An innovative, interdisciplinary study of why leprosy, a disease with a very low level of infection, has repeatedly provoked revulsion and fear. Rod Edmond explores, in particular, how these reactions were refashioned in the modern colonial period. Beginning as a medical history, the book broadens into an examination of how Britain and its colonies responded to the believed spread of leprosy. Across the empire this involved isolating victims of the disease in 'colonies', often on offshore islands. Discussion of the segregation of lepers is then extended to analogous examples of this practice, which, it is argued, has been an essential part of the repertoire of colonialism in the modern period. The book also examines literary representations of leprosy in Romantic, Victorian and twentieth-century writing, and concludes with a discussion of traveller-writers such as R. L. Stevenson and Graham Greene who described and fictionalised their experience of staying in a leper colony.
Rod Edmond is Professor of Modern Literature and Cultural History at the University of Kent. His previous publications include Representing the South Pacific: Colonial Discourse from Cook to Gauguin (1997), and, as co-editor with Vanessa Smith, Islands in History and Representation (2003).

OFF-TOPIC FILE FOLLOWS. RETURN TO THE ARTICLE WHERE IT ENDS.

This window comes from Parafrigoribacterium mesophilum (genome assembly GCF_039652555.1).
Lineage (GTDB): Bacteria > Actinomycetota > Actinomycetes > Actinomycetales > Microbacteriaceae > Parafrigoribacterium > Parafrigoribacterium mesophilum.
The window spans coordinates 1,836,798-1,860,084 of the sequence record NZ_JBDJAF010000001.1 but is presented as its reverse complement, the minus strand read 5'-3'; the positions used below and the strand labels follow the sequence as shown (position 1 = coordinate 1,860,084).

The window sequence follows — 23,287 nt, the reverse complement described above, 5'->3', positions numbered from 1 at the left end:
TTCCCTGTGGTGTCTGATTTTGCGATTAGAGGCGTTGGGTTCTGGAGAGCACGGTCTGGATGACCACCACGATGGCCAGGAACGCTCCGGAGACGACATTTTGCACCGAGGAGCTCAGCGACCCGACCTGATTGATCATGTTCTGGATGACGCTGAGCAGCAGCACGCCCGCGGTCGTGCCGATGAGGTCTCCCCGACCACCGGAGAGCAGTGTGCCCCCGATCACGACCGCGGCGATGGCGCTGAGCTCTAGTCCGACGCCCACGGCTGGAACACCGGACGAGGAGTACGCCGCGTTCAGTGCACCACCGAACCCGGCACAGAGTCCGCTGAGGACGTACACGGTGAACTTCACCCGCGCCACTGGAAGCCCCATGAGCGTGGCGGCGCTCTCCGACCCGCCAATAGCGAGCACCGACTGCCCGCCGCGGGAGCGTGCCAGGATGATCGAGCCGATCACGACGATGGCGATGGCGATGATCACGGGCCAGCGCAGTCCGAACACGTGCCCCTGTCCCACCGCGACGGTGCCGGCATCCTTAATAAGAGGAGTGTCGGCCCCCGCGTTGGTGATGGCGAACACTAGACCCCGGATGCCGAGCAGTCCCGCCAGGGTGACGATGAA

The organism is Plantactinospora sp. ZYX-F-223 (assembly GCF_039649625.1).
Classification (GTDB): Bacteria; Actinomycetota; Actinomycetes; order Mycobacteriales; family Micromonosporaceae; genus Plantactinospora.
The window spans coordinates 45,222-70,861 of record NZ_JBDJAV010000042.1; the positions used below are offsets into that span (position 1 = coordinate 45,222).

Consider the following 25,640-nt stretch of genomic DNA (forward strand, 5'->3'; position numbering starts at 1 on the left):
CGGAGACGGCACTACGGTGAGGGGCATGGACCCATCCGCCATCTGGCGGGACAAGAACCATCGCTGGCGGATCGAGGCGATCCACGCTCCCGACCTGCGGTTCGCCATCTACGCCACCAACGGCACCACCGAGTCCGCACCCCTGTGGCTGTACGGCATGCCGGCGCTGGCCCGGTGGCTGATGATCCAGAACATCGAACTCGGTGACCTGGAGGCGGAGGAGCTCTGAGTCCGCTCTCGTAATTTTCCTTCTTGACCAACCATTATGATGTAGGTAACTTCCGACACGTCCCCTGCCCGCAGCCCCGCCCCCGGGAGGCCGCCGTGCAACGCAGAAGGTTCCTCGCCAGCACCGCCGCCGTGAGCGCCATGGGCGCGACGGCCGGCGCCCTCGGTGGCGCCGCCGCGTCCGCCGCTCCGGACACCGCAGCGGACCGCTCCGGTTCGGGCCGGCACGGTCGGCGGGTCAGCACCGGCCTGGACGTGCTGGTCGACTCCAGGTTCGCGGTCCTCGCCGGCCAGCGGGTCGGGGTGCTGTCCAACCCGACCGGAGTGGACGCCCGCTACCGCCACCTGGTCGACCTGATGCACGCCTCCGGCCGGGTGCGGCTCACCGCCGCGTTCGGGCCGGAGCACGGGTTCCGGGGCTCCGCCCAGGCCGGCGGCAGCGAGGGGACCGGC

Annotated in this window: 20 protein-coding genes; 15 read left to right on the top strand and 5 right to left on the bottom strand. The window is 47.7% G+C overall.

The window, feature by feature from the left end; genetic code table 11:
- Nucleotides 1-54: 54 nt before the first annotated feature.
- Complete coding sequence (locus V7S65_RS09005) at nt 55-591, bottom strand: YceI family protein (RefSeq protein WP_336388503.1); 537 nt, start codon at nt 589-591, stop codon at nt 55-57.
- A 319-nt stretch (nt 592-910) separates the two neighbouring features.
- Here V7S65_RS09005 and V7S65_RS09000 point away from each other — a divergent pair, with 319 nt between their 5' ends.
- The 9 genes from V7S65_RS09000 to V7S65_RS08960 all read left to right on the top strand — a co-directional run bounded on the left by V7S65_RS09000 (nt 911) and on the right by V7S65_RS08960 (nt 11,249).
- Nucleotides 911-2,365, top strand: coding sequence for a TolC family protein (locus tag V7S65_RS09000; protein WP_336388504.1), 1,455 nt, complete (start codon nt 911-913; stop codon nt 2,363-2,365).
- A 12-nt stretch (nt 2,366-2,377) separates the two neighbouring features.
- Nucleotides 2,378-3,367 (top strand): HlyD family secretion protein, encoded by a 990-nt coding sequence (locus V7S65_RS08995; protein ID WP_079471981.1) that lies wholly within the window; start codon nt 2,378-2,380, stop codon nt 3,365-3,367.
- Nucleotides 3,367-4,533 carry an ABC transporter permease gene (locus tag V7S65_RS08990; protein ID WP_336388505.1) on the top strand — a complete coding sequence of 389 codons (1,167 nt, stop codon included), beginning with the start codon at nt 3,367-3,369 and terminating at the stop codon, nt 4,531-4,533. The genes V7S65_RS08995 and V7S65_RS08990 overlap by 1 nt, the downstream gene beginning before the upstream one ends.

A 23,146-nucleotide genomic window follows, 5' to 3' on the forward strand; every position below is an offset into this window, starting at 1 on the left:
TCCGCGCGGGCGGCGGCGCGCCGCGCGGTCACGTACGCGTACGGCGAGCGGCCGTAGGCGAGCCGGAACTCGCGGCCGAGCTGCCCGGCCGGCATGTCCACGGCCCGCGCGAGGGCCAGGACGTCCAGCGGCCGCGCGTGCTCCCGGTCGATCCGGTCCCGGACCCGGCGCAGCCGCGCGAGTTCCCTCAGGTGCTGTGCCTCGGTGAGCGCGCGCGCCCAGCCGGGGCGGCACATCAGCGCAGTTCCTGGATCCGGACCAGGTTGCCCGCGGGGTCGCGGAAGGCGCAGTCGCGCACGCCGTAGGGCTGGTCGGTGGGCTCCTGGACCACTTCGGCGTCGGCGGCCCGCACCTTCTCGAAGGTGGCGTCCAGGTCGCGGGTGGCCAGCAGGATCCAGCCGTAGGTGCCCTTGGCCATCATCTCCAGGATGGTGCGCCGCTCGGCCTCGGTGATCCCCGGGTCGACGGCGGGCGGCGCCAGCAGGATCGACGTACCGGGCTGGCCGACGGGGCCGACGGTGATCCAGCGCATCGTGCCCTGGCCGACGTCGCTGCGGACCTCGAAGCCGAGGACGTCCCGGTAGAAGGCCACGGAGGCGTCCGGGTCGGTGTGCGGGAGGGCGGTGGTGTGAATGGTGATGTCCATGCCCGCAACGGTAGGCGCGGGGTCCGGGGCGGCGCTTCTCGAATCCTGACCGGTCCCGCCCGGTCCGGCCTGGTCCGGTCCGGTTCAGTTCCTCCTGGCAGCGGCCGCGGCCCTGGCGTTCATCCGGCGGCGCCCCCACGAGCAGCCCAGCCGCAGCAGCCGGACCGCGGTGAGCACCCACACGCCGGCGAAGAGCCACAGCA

Introduction; 1. Describing, imagining and defining leprosy 1770-1867; 2. Scientists discuss the causes of leprosy, and the disease becomes a public issue in Britain and its empire 1867-98; 3. The fear of degeneration: leprosy in the tropics and the metropolis at the fin de siecle; 4. Segregation in the high imperial era: island leper colonies on Hawaii, at the Cape, in Australia and New Zealand; 5. Concentrating and isolating racialised others, the diseased and the deviant: the idea of the colony in the later nineteenth and early twentieth centuries; 6. Writers visiting leper colonies: Charles Warren Stoddard, Robert Louis Stevenson, Jack London, Graham Greene and Paul Theroux; Postscript.